Since being moved up to Tulsa, Lux has been relegated back to shortstop and his offensive numbers haven’t skipped a beat in the pitcher-friendly confines of the Texas League. In his first 14 games, he’s hitting .345/.390/.527 with three home runs.

In the most recent prospect rankings, MLB Pipeline has Lux listed as the sixth best prospect in the Dodgers’ system. Initially, he was to believed to be one of the primary pieces in the deal for Manny Machado before the 2018 non-waiver deadline, but the Dodgers ended up hanging onto the young infielder in the end.

Many believe that his ceiling is very high, especially when considering his most recent power surge. Pundits have his big league ETA listed as 2020, and that assessment seems to be about right. Lux will likely begin his 2019 campaign with the Drillers, and if he continues his current rate of production on offense, should see time with Triple-A Oklahoma City by the end of the year, receiving the chance to prove how well he can rotate between both middle infield spots.

 

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20 thoughts on “Dodgers Prospect Watch: Gavin Lux Finally Making Noise

  1. Good piece on Lux, Dennis. 2020 is right on schedule for him anyway because it will give him enough time to work out his throwing problems from the SS position. That’s really the only thing holding him back from moving up sooner, to be honest here. Glad the front office didn’t include Lux in that Machado deal, too. Gotta at least have something in the way of “insurance” at that position should Manny decide chase the FA $$$ elsewhere this upcoming offseason…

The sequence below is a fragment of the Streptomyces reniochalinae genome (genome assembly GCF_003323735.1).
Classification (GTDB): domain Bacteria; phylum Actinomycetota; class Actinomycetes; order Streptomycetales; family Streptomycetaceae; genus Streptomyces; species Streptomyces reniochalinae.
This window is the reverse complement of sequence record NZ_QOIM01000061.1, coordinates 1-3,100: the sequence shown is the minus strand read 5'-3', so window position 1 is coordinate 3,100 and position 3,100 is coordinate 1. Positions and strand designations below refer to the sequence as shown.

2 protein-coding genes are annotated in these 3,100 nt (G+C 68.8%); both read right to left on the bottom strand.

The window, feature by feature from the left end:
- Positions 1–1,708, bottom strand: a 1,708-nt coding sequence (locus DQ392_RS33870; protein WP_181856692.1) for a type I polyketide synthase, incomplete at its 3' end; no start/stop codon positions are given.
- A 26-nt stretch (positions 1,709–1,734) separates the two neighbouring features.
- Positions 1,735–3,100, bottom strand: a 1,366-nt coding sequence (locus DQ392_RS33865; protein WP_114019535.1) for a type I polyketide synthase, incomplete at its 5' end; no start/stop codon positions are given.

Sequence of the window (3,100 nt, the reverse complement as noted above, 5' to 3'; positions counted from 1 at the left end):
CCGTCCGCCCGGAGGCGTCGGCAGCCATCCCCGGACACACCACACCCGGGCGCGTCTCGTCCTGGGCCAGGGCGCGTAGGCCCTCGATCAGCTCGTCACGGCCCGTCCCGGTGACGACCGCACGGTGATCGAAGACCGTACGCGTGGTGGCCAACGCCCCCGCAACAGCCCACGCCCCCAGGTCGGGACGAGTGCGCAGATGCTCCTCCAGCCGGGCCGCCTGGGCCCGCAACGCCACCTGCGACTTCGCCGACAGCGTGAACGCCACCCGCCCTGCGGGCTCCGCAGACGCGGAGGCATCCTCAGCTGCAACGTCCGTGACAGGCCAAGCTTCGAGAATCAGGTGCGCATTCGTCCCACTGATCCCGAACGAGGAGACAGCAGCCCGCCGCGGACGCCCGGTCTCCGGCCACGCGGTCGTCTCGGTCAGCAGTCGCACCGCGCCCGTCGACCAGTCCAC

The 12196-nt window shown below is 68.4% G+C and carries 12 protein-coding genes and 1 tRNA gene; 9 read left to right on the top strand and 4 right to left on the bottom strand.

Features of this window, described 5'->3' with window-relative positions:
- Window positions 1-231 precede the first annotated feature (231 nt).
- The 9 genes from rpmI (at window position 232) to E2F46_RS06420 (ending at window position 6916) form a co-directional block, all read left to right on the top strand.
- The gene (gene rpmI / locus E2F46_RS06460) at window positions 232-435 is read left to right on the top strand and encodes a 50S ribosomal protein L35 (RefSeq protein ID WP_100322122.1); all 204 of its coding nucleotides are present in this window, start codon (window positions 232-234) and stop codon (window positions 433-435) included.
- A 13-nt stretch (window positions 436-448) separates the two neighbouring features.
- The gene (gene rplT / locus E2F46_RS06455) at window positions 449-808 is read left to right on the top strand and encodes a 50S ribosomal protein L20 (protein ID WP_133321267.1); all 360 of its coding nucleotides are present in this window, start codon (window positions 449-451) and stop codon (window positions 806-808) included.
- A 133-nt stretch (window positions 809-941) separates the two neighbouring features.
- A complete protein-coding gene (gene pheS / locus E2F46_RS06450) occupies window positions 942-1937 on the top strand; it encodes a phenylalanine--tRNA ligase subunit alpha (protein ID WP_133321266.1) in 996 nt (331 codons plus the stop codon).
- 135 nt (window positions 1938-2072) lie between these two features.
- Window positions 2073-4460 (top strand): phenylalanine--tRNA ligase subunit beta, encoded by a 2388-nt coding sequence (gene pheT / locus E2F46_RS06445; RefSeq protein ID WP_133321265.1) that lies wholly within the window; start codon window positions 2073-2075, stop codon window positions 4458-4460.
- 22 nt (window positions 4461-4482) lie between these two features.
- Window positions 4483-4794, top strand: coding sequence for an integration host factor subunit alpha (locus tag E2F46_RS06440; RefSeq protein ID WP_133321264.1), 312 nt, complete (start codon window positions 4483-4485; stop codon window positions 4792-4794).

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  2. I think we have 3 Tier 1 prospects in a system that by some accounts is not even in the Top 10 anymore. Verdugo, Ruiz and Smith are those 3 Lux, May and Alvarez are Tier 2. Kendall, in our Top 10, has a long way to go.

    Who gets promoted next year? With the way FAZ works, it’s conceivable nobody does, but my guess is Verdugo will finally break the starting lineup. That of course means somebody in the crowded house outfield must go. Frankly I still like our fastest runner, Bellinger, in center, where he could add at least 1 to his total WAR number, and make us better up the middle, but in discussions I get a lot of pushback on that idea.

    What I want to know is who plays more out there in September. Next year can wait.

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    1. I believe next year’s 25-man roster depends upon what happens at the winter meetings and whether or not they go after Machado and Kershaw. Personally, I’m curious to know who they feel will be the primary catcher next year.